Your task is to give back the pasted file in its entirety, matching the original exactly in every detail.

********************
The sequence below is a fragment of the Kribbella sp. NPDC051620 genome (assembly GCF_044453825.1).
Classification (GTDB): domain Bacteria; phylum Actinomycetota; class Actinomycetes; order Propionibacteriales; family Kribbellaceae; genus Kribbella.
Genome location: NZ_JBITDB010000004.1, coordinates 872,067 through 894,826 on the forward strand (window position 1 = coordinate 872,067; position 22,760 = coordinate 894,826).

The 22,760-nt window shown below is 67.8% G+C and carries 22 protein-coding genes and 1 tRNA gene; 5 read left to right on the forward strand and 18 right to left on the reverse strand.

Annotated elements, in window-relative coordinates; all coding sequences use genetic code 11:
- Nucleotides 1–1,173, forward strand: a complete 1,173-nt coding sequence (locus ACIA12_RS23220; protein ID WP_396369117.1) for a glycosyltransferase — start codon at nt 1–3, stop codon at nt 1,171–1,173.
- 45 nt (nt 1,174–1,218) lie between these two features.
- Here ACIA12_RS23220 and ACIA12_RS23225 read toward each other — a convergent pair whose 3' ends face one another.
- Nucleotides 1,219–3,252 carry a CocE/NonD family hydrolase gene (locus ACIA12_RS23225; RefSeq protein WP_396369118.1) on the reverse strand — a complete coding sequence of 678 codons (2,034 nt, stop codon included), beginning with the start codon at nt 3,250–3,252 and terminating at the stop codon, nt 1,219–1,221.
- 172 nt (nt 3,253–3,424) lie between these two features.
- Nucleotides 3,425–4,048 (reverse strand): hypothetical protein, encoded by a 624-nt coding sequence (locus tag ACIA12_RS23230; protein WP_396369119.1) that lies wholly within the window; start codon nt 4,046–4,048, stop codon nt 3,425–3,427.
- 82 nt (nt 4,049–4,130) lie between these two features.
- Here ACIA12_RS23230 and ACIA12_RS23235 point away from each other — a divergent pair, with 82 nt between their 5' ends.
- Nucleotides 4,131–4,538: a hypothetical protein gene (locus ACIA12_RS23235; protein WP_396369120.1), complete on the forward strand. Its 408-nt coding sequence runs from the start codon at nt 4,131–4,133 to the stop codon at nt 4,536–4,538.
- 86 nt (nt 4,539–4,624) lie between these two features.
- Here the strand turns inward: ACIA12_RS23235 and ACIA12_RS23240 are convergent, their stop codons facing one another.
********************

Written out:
The sequence below is a fragment of the Kribbella sp. NPDC051620 genome (assembly GCF_044453825.1).
Classification (GTDB): domain Bacteria; phylum Actinomycetota; class Actinomycetes; order Propionibacteriales; family Kribbellaceae; genus Kribbella.
Genome location: NZ_JBITDB010000004.1, coordinates 872,067 through 894,826 on the forward strand (window position 1 = coordinate 872,067; position 22,760 = coordinate 894,826).

The 22,760-nt window shown below is 67.8% G+C and carries 22 protein-coding genes and 1 tRNA gene; 5 read left to right on the forward strand and 18 right to left on the reverse strand.

Annotated elements, in window-relative coordinates; all coding sequences use genetic code 11:
- Nucleotides 1–1,173, forward strand: a complete 1,173-nt coding sequence (locus ACIA12_RS23220; protein ID WP_396369117.1) for a glycosyltransferase — start codon at nt 1–3, stop codon at nt 1,171–1,173.
- 45 nt (nt 1,174–1,218) lie between these two features.
- Here ACIA12_RS23220 and ACIA12_RS23225 read toward each other — a convergent pair whose 3' ends face one another.
- Nucleotides 1,219–3,252 carry a CocE/NonD family hydrolase gene (locus ACIA12_RS23225; RefSeq protein WP_396369118.1) on the reverse strand — a complete coding sequence of 678 codons (2,034 nt, stop codon included), beginning with the start codon at nt 3,250–3,252 and terminating at the stop codon, nt 1,219–1,221.
- 172 nt (nt 3,253–3,424) lie between these two features.
- Nucleotides 3,425–4,048 (reverse strand): hypothetical protein, encoded by a 624-nt coding sequence (locus tag ACIA12_RS23230; protein WP_396369119.1) that lies wholly within the window; start codon nt 4,046–4,048, stop codon nt 3,425–3,427.
- 82 nt (nt 4,049–4,130) lie between these two features.
- Here ACIA12_RS23230 and ACIA12_RS23235 point away from each other — a divergent pair, with 82 nt between their 5' ends.
- Nucleotides 4,131–4,538: a hypothetical protein gene (locus ACIA12_RS23235; protein WP_396369120.1), complete on the forward strand. Its 408-nt coding sequence runs from the start codon at nt 4,131–4,133 to the stop codon at nt 4,536–4,538.
- 86 nt (nt 4,539–4,624) lie between these two features.
- Here the strand turns inward: ACIA12_RS23235 and ACIA12_RS23240 are convergent, their stop codons facing one another.